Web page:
i am considering however incorporating it into an about us section...that would be unique, perhaps set me aside from others and demonstrate my dedication towards perfection and horticultural practices (god i love that word horticultural, gots a ring to it)

thank you for the idea, i never thought of it, but now is sounding more and more appealing...

justmike
11-24-2007, 01:31 PM
keith...sorry, complete thread hijack...request to move to general forum...

justmike
11-24-2007, 01:42 PM
mine...

justmike
11-24-2007, 01:48 PM
i styled this one in a single day from ordinary nursery stock (juniperus chinensis -variety unknown)...it looks a bit bare in this picture since it was just styled...the next spring it really sarted to fill out...and then it was stolen...too bad, because finding nursery stock junipers w/ such an appealing trunk curvature and girth is very rare, this would have been a nice tree...i assume who ever took it has no clue on how to care for it properly and most likely it has already met its demise... http://www.gophergraphics.com/forum/iB_html/non-cgi/emoticons/sad.gif

Steve
11-24-2007, 03:03 PM
Oh I am very sorry about that!

I am amazed at all the work that goes into this!

Quote[/b] ]as for incorporating into a business...i really wanted to do this, to have a small bonsai nursery and all that, but the time involved vs. the potential market willing to pay you for your time is not at all economical...for me it is better to keep as a hobby, sell a couple here and there, and do comission work (which i have done and is actually quite fun)...

i am considering however incorporating it into an about us section...that would be unique, perhaps set me aside from others and demonstrate my dedication towards perfection and horticultural practices (god i love that word horticultural, gots a ring to it)

thank you for the idea, i never thought of it, but now is sounding more and more appealing...

I am thinking a logo with a Bansai in the center. Then maybe you could have videos where you talk about it and then sponsor a group that you teach about the process. You could open it to the public. You could then create displays and show them off at your local library or at other places to generate interest. You could also talk about it on local tv and radio stations.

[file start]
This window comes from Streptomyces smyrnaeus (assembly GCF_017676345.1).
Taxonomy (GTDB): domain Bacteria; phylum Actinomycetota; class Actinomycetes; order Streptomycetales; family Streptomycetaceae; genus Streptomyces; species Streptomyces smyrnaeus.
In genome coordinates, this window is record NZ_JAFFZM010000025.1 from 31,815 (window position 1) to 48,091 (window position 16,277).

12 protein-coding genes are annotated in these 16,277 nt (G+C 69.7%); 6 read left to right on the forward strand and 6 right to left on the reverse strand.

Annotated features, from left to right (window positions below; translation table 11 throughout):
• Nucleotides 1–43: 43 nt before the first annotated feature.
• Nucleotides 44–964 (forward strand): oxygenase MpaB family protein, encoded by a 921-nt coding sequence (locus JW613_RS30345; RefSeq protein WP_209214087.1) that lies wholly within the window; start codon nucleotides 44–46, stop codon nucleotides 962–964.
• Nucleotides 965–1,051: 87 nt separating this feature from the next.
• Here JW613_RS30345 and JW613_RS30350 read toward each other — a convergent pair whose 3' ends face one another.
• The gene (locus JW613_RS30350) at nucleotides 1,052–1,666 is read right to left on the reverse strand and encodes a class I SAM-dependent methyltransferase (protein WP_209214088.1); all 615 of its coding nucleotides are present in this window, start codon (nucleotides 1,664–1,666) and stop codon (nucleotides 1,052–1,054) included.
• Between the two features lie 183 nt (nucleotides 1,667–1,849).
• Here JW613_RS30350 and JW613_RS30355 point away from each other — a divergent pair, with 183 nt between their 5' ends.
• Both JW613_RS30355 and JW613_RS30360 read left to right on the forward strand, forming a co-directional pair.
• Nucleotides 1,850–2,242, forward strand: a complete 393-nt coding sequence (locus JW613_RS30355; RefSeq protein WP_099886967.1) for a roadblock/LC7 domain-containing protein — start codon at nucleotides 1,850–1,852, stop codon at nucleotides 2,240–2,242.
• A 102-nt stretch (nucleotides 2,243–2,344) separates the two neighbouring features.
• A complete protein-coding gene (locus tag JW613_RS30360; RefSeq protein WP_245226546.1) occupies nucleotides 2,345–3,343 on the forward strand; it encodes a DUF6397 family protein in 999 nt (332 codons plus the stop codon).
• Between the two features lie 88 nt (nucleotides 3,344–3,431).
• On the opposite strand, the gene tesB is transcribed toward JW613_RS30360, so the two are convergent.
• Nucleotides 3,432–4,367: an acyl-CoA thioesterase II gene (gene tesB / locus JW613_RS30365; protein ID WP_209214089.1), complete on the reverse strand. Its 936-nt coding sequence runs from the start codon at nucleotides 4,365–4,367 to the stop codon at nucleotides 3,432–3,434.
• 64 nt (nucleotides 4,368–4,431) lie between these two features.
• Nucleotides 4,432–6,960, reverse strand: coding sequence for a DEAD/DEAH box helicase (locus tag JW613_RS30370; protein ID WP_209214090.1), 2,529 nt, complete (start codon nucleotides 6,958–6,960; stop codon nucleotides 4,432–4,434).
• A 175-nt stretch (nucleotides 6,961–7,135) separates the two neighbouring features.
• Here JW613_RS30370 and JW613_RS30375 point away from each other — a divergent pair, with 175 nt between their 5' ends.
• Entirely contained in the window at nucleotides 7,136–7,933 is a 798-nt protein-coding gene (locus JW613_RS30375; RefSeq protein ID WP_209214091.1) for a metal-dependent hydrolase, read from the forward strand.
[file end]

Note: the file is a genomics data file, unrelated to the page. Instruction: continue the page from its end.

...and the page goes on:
With all of this attention, it would certainly bring more attention to your lawn care service.

Depending on your area, maybe you could find a profitable service in attending to a person's Bonsai.

But the main profit center would have to come from Bonsai or Bonsai services, although it could later. You might want to use it to show your interest and love in such a hobby and that would ultimately bring you more attention for all the other services you offer.

I think it is a great spring board.

You could also maybe run classes on it too!

justmike
11-24-2007, 10:05 PM
thanks for the support...however, i think you are overestimating my skill in the area...i also think it could be a usefull springboard, but instead of trying to establish myself as something i am not (an experienced bonsai artist) i was thinking about highlighting general horticultural practices gained through bonsai...this way, i could explain to people via several different types of media, that transplanting in the fall is not ideal beacause, blah, blah, blah...i think it would be wonderfull at setting myself apart and adding credibility...of course to obtain a goal not of bonsai (hobby) but of grounds maint. (job)...the idea is two fold...it is marketing i suppose, but not really marketing per se...i would call it educating...everybody wins...if they choose to listen and complete a project themselves, and it works from my advice, not only have i done my job, but i have just created a ton of credibilty and a potential for that person to spread the word about my knowlegde (not every one will want to take on the project theselves)...and if they choose not to listen, i have (according to the post) a 25% chance of the project failing...this adds more credibility and almost ensures a client...kinda like 'told u so' w/o speaking...i gotta lot to think about as far as my next steps are...but you have got me thinking...

on a side note...when i have enough room, i may start raising some on a condensed scale...in about 3 yrs, i could easily create (not masterpiece) but marketable bonsai (mall-sai, as they are called in the bonsai community)...market these in and around holidays for gift ideas (what do you get grandma for christmas...then you see a small display with 25-50 dollar price tags...and your thinking "what grandma dosnt like cute plants?") that kinda thing...the cost for me to purchase, style, and care for a 'bonsai for 3 years would be less than 15 bucks bucks, so im looking at at anverage of 50% profit...then you get into the services of caring, transplanting, etc...i think it could work...best thing is, while they are purchasing, they are seeing my truck, trailer, logos, etc, for other services...now they are coming to me instead of me looking for them...sounds good to me!

Steve
11-24-2007, 11:01 PM
I think you got a lot of great ideas.

I would say think of Bonsai as the vehicle to attract attention. You don't have to be an expert at all. Just that you have a love for it is all you need to make it work. This vehicle could open many doors for you. Maybe you could be invited to speak at local organizations to talk about this as a hobby. You could become the ambassador of your area for this hobby. You don't need to be an expert.

What do you see as the next steps for your business?